Friday 11 March 2016

Finding my place in the weirdness

My knowledge of philosophy is shoddy at best, but I found myself identifying with existentialism a few years ago, and stuck to it. Nothing has objective value, just the worth you assign to it. And so I set about creating my own meaning, or to quote the great Tim Minchin, "finding meaning where there is none." This echoed in my head a few weeks ago when I met a fellow TEFLer who has been in Korea for five years, is the only person I've met who has learned to speak Korean and struck me as the first English teacher I've met since arriving who seemed content to be here in the long term. Picking his brain on the subject he shrugged and said "either you find something that keeps you here, or you don't". On first view that may sound overly simplistic, but really it's the same point on existentialism - he's managed to create meaning for himself here, so he's content.
It's probably obvious to the majority of people reading these posts that I haven't fallen in love with the country, nor do I plan to stay longer than the 12 months my contract stipulates. That's partly due to Korea, and partly due to the fact that I want to go back to university sooner than I expected to. In spite of this, however, I've very recently noticed myself finding a foothold here, hence the title of the post.
To be sure, I still dislike a lot of things here: the language barrier, the intense work culture, the general conservatism, nationalism, casual racism and homophobia so often on display, the 9 hour time difference between myself and the majority of my friends and family, to name a few. On the other hand, I've started to carve out my own life here, and having finally put winter to bed (though today is -3°), I'm noticing the things I enjoy more and more:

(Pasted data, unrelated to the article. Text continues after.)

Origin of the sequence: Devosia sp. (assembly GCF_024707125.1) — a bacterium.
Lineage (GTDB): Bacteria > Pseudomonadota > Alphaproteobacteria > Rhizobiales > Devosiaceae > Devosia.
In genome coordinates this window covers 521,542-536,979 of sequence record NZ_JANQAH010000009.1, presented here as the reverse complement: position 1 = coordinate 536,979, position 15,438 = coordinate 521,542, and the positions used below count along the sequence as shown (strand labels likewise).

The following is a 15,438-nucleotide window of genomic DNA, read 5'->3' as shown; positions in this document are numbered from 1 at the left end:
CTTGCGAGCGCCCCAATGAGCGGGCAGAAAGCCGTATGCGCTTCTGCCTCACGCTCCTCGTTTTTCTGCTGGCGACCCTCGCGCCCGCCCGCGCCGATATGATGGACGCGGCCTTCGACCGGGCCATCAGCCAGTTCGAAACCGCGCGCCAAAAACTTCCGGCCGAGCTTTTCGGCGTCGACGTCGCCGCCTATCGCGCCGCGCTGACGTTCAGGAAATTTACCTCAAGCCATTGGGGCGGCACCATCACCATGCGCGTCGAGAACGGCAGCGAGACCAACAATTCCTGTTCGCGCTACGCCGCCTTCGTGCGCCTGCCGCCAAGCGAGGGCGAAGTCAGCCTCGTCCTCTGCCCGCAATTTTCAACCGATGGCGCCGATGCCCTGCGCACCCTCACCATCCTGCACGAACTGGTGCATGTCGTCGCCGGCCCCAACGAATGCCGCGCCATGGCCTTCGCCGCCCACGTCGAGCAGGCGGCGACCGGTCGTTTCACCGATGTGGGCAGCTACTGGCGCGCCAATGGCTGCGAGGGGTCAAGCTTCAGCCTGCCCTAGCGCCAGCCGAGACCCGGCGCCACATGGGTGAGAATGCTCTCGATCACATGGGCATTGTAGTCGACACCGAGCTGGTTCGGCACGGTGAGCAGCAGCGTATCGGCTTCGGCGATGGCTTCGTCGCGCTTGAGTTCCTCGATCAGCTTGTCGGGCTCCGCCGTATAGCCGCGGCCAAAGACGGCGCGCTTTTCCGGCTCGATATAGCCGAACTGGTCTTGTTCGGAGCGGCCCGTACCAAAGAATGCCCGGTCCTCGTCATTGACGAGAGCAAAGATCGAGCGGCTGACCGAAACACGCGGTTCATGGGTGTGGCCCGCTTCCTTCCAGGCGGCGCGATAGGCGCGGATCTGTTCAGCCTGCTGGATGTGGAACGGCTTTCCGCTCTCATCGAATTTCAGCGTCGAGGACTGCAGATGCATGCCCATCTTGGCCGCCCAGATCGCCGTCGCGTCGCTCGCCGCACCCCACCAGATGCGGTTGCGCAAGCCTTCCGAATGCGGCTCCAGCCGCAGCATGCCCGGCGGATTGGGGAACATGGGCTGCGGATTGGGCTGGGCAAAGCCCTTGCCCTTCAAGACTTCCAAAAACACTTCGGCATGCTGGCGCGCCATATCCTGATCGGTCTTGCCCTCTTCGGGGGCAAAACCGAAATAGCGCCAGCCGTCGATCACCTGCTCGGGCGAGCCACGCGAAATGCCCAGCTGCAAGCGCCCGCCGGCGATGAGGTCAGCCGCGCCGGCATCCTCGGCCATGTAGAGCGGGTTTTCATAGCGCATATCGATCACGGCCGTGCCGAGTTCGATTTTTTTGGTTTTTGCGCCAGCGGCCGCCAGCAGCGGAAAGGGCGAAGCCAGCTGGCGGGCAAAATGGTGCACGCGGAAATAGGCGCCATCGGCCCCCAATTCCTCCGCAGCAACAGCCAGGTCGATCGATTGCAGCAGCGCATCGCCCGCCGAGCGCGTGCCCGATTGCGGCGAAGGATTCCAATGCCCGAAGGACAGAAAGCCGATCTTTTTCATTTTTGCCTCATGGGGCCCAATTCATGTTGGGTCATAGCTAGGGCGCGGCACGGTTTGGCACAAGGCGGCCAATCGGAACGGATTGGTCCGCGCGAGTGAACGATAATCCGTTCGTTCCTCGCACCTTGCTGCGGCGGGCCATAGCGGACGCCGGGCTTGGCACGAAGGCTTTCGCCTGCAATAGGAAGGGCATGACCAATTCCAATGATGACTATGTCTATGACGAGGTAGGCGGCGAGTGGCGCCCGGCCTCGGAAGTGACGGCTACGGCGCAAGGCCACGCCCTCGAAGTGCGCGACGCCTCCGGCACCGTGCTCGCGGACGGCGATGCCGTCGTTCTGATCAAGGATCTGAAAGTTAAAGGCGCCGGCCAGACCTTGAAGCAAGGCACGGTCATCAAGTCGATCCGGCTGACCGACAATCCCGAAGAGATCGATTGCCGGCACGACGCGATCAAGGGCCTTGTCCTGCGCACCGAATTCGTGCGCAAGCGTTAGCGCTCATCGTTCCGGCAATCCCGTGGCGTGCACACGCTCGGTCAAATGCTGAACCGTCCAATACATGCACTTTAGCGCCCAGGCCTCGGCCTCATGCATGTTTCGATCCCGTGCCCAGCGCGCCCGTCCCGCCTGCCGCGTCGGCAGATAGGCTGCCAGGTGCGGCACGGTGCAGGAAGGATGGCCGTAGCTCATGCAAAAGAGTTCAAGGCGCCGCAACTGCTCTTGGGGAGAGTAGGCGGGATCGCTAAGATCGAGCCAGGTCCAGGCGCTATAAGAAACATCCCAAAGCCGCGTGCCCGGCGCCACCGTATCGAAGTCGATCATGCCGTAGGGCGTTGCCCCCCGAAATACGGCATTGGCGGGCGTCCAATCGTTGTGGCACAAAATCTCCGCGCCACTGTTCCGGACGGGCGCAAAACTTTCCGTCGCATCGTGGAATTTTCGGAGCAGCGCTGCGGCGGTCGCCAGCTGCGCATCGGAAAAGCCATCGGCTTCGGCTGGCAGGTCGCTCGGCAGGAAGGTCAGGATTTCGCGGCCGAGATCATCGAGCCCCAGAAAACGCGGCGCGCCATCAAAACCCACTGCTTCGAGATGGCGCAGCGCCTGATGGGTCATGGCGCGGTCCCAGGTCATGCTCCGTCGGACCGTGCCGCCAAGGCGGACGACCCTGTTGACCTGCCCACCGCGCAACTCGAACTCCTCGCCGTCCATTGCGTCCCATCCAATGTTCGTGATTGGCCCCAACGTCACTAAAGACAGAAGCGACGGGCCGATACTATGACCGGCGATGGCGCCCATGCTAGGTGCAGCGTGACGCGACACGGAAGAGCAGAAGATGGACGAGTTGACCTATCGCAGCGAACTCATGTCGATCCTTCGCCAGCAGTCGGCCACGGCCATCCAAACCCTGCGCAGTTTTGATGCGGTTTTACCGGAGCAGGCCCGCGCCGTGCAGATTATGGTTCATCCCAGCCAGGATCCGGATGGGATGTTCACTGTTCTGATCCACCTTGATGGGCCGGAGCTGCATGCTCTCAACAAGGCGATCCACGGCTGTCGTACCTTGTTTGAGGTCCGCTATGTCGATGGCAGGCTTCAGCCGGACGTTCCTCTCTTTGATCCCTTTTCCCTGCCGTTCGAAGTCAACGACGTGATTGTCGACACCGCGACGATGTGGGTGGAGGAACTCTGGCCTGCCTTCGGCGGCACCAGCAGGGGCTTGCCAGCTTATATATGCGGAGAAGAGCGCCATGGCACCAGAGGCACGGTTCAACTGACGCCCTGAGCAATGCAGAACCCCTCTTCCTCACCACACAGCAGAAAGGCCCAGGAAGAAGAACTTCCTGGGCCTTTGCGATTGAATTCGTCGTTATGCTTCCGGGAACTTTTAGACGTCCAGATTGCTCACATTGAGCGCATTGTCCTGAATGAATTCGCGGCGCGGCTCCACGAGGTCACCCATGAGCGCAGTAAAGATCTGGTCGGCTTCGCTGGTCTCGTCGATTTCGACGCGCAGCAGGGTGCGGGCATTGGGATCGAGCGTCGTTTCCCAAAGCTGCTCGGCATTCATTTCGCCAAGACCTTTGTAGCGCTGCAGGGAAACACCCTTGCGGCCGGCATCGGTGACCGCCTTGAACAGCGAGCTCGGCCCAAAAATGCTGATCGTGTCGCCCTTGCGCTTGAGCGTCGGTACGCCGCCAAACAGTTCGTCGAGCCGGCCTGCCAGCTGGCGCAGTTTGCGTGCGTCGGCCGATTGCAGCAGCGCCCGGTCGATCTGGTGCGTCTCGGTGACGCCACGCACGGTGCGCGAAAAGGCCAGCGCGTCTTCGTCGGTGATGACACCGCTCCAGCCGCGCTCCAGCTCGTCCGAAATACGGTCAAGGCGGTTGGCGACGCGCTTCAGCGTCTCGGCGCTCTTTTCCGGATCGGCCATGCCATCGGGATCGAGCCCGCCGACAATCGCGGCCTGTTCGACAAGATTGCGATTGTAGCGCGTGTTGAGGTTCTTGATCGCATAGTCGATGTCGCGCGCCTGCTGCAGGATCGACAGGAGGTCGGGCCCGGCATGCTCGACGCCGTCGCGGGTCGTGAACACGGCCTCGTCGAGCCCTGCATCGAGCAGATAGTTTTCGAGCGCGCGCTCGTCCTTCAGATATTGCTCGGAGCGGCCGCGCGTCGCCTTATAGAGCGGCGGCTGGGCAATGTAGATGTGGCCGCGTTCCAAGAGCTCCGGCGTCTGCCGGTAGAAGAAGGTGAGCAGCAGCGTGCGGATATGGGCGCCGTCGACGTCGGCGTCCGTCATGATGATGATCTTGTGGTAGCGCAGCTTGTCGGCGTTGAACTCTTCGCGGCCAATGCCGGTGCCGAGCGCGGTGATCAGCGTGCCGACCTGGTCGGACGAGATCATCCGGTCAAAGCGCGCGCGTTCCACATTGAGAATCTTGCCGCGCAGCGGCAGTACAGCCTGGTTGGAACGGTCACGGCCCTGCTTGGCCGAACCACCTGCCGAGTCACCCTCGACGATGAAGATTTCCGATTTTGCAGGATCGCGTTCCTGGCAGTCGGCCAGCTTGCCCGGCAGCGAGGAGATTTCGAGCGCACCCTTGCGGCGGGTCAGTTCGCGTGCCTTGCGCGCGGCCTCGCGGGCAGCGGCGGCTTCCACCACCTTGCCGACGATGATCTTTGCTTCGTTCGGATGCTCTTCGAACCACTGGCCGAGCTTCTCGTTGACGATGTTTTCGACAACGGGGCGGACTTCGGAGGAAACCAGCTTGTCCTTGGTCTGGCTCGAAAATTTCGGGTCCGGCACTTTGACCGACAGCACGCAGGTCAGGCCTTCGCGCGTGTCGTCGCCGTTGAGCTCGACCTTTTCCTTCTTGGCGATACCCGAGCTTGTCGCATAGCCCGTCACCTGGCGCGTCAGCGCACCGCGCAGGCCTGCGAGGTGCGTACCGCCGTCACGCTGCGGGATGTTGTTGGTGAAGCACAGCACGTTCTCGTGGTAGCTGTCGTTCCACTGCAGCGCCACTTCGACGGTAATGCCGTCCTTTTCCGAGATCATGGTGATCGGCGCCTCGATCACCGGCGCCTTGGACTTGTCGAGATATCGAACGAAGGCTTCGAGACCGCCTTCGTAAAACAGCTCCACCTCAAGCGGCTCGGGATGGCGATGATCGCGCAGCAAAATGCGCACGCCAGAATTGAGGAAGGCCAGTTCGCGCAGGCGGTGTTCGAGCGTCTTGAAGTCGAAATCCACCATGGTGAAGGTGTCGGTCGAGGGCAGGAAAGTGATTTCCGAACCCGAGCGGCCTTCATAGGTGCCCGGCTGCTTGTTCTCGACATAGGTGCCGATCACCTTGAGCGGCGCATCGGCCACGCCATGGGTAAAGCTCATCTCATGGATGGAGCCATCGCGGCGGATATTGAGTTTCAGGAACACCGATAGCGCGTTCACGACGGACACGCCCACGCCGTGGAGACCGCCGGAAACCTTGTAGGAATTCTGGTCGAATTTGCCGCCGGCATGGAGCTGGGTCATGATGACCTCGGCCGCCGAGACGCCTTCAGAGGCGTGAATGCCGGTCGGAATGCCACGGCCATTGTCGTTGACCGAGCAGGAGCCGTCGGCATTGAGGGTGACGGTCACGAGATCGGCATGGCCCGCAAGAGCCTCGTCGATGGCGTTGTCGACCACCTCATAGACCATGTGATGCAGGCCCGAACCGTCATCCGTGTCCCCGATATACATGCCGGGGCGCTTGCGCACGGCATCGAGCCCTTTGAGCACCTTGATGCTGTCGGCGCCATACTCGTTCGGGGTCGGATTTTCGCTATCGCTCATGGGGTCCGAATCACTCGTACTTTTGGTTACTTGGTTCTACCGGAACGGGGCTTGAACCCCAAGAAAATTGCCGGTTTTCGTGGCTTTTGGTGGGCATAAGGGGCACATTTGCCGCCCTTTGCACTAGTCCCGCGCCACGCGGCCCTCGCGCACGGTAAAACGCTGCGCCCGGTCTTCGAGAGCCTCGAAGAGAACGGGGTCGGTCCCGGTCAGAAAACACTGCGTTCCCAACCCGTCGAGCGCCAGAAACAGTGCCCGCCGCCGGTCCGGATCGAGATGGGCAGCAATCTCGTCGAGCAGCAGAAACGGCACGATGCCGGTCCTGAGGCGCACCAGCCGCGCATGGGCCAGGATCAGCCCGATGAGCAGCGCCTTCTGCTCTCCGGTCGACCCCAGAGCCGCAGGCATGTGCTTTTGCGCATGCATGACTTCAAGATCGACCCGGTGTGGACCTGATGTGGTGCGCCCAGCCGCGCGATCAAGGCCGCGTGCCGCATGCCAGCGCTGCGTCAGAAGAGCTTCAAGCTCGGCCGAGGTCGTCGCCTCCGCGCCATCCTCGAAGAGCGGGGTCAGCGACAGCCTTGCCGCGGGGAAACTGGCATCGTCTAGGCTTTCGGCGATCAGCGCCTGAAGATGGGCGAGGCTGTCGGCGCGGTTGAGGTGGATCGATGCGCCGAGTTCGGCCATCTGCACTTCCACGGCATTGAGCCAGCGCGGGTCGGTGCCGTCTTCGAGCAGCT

• The friendliness of strangers, who will often try to talk to talk to us in the street or in bars, tell us we're handsome (still getting that "nice small face" compliment) and invite us to drink with them (although the conversation doesn't take long to stall, between their poor English and my non-existent Korean).
  • Being surrounded by Koreans, who I generally find to be quite attractive. 
  • The pay - though the Won is fluctuating and several hundred euros have been wiped off my salary since last summer - is still pretty good, and a hell of a lot better than it was in Spain.
  • Being able to go to Seoul every weekend if I want to, and take advantage of all it has to offer.
  • Learning taekwondo (you knew that was coming) several mornings a week before work (got my green belt last week. Come at me bro).
  • Getting to snowboard in Pyeongchang - this only happened once, and I wish more than anything that I had known about it earlier in the winter, but like surfing last year it's something I would like to do much more of in the future, if at all possible.
    And the food, which is still fantastic
  • And, of course, karaoke. How could I forget.

And if all the above fails to engage you, you can always join the Tefl Drinkers Club.
An insightful morning flyering
The first Wednesday in March marked the first day of the new academic year, and meant we had promotional duties, getting up early to hand out flyers for my hogwon to parents dropping their kids to their first day of school. It ended up being far more informative than I expected, as we saw parents bombarded with merchandise from english academies, study rooms, piano schools, taekwondo classes and math academies, all hoping the parents would sign their kids up for an hour a day, five days a week, for the next 10 years of their child's existence. It gave me an inside view of an entire after-school economy Korea has set up for itself, which appears to employ half my town, from the teachers to the bus drivers whose schedules specifically cater to individual students, shuttling them from one activity to the next until their parents come home later that evening. It's all in the name of helping their child get into the best university on offer, and is the reason I see kids falling dead asleep on their desks every week.
Let's leave it at that, I've already been at my desk too long and Saturday morning awaits. See you soon.
There were some graceless falls, but it was super fun